AMSTERDAM — You could almost hear Mike Kelley laughing. As journalists entered the Stedelijk Museum's new so-called bathtub building to hear director Ann Goldstein introduce a retrospective of Kelley's work, they were greeted by the mellifluous tones of the late Andy Williams from invisible speakers: "It's the most wonderful time of the year, with the kids jingle belling and everyone telling you 'Be of good cheer.' It's the most wonderful time of the year ..."
Surely Kelley, who took his own life in January, would have appreciated the happenstance irony. Or was this all part of his vision for the exhibition — a wry poke at the Christmas holidays, pop music, American culture and religion, our best and worst expectations, maybe even himself?
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After all, the L.A. artist had a role in planning the show. It's been in the works since 2006, when former Stedelijk director Gijs van Tuyl conceived of it to reopen the museum — shuttered for much of the decade for construction of a new wing designed by the Amsterdam firm Benthem Crouwel.
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"Mike is one of our most important, visionary artists who was at the apex of a generation of artists," said Goldstein, who became the Stedelijk's director in 2010 and before that worked closely with Kelley in Los Angeles as senior curator of MOCA. "This has always been an international museum, rooted in Amsterdam but with an esteemed history that enriched its reputation through experimental, adventurous, courageous, exhibitions."
Even so, one of the many challenges Goldstein faced at the Stedelijk was explaining why it should reopen with a retrospective of an artist few Dutch knew. Why Mike Kelley? Why now?
Battling exhaustion and the flu on the Monday after the opening, Goldstein, sitting in the Stedelijk's popular restaurant with a cup of fresh mint tea, considered for a moment, then said, "If artists make arguments about what a work of art can do, and if artists give us an opportunity to have insights through their own eyes and words to culture we all share, I think Mike, in a most profound and almost impossibly comprehensive way, gave us not only a window [into] but in some ways a means to rethink art and to examine our relationship to our culture and our society."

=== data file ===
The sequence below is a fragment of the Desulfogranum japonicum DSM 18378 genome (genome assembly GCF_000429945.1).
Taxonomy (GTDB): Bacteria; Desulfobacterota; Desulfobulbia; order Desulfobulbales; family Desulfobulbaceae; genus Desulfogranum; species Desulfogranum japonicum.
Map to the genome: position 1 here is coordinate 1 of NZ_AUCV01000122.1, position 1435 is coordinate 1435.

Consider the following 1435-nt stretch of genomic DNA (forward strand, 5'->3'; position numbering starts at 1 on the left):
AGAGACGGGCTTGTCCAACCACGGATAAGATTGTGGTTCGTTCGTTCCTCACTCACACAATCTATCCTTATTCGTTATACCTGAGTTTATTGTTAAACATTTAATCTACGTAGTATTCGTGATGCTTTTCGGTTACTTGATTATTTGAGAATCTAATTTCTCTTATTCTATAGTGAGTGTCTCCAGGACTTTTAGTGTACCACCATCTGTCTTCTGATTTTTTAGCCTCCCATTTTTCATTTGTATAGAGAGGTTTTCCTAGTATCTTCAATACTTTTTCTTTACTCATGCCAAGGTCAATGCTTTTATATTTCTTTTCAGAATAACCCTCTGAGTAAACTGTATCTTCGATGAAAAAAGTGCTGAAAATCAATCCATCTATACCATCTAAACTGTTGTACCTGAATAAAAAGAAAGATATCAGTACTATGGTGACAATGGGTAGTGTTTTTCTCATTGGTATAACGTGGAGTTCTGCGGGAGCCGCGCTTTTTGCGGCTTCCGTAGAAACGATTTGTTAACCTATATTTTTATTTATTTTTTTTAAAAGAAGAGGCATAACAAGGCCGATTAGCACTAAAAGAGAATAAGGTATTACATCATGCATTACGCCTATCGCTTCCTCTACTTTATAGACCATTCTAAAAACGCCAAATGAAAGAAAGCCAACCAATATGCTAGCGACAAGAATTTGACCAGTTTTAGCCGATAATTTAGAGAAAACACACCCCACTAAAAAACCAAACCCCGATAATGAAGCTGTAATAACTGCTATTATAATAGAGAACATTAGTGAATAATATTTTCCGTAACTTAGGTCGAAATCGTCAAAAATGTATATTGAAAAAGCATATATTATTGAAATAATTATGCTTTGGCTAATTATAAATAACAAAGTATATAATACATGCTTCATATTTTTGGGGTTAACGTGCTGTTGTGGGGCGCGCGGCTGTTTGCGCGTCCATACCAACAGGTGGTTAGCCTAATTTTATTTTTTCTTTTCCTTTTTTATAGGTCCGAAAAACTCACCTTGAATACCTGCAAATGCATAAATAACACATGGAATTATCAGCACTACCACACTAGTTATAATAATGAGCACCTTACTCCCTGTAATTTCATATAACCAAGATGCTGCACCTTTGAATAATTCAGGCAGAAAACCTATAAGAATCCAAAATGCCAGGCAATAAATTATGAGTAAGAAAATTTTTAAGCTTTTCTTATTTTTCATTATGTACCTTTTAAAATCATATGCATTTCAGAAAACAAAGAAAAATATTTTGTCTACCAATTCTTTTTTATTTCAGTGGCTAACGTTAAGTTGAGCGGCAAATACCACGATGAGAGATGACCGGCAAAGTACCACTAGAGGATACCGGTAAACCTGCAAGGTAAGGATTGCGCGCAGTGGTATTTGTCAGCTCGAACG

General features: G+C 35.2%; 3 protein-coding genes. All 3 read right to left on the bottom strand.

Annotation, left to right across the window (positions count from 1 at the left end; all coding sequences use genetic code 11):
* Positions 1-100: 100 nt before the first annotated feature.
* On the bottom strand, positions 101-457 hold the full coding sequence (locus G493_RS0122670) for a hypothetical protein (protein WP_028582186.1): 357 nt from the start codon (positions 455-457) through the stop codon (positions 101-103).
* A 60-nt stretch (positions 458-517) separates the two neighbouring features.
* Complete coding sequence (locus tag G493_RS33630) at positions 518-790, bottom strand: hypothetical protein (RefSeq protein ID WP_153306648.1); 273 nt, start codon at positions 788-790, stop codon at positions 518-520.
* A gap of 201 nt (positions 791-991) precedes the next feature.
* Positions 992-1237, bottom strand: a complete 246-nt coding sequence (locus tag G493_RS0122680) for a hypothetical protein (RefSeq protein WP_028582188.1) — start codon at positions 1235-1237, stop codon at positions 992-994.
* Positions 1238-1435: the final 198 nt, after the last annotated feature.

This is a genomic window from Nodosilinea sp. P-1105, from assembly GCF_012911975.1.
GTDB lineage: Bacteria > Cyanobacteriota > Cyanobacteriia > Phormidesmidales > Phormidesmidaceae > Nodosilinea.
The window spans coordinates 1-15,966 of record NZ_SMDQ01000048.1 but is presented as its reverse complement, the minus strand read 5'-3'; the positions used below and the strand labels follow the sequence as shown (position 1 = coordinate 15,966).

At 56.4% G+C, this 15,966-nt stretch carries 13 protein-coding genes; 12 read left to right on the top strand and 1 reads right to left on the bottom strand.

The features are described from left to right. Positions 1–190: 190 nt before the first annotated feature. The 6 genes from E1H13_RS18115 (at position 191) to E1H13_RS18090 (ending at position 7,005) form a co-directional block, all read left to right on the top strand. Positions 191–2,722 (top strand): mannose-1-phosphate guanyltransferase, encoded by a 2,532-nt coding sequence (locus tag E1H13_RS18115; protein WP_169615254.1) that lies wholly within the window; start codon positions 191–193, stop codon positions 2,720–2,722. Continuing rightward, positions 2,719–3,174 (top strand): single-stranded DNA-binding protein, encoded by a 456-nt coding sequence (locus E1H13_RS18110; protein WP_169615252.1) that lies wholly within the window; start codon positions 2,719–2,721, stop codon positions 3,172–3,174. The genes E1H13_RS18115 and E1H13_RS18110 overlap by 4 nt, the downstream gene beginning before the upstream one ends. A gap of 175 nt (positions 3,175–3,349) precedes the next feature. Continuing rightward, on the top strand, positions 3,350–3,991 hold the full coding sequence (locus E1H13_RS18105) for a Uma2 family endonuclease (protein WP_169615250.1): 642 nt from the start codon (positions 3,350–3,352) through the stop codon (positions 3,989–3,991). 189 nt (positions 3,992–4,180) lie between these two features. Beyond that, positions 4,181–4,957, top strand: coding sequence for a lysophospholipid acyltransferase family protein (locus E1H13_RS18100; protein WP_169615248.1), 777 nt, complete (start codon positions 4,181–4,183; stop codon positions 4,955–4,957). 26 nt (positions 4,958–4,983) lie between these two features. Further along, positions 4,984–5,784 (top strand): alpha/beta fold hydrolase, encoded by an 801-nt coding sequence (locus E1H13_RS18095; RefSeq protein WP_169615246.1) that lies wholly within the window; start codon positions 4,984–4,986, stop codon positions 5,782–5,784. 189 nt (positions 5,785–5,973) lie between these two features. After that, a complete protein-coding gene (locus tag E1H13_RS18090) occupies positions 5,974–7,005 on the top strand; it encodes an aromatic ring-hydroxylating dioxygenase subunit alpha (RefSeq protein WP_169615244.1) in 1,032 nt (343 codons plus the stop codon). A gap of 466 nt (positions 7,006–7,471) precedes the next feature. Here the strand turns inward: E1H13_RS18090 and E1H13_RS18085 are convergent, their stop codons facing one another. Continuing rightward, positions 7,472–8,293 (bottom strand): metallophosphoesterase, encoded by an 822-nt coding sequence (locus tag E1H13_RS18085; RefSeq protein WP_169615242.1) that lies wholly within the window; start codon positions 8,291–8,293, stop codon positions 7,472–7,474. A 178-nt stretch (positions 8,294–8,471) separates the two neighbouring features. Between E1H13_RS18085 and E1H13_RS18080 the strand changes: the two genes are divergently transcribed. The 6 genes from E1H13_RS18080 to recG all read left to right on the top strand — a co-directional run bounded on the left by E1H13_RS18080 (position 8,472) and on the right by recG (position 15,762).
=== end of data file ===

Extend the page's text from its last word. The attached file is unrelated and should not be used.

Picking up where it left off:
The Kelley retrospective is a living, breathing visual and audio onslaught covering nearly 2,000 square feet on two floors of the new Benthem Crouwel wing. Walking through the exhibition feels like passing through a kind of art fun house — or not-so-fun-house — at times spooky, at others funny, always deeply intelligent, sensitive and human. For those not well schooled in Kelley's art it provides a valuable context for the work he produced over the past 35 years.
Even John Welchman, a professor of art history and critical theory at UC San Diego who has written or edited some 25 books, catalogs and articles on Kelley, said, "I learned something new in every room."
"Seeing it physically and being in it," said Mary Clare Stevens, the executive director of the Mike Kelley Foundation for the Arts, who had a long working relationship with the late artist, "I was actually overwhelmed and surprised at how much it affected me."
Among the Angelenos attending were Paul Schimmel, former MOCA head curator; gallerist Shaun Regen; choreographer Anita Pace, who restaged a 1989 dance piece on which she'd collaborated with Kelley; and Joel Wachs, former councilman and now president of the Andy Warhol Foundation for the Visual Arts (which gave the exhibition a $100,000 grant).
Ralph Rugoff, director of London's Hayward Gallery and former L.A. Weekly art critic, noted with incredulity that the 200 works in it are really just "the tip of the iceberg" of Kelley's oeuvre.
Stevens, who worked in the Kelley studio for 10 years before taking over the foundation after his death, said Kelley produced 3,000 to 4,000 titles, many with multiple parts. "He was at the studio 9 to 5, and then often he was in his private studio researching and reading and drawing or watching films at night."
In public, Stevens added, "He was a performer. When I'd walk into a room, Mike was the center. He was charismatic, engaging — and engaged. This show is a chance for people to feel that."
That engagement — Kelley's and the viewer's — is palpable. "The work actually brought life into the place," said Goldstein, "not in a metaphysical way but just the way that art lives in the present. No matter what you're looking at, you're always looking at it in the present. Of course we were abruptly confronted with that because of Mike's death."
Everything changed, Goldstein said, with the artist's death. Kelley had been working on a thematic retrospective with a guest curator, Dr. Eva Meyer-Hermann, hired by her predecessor Van Tuyl.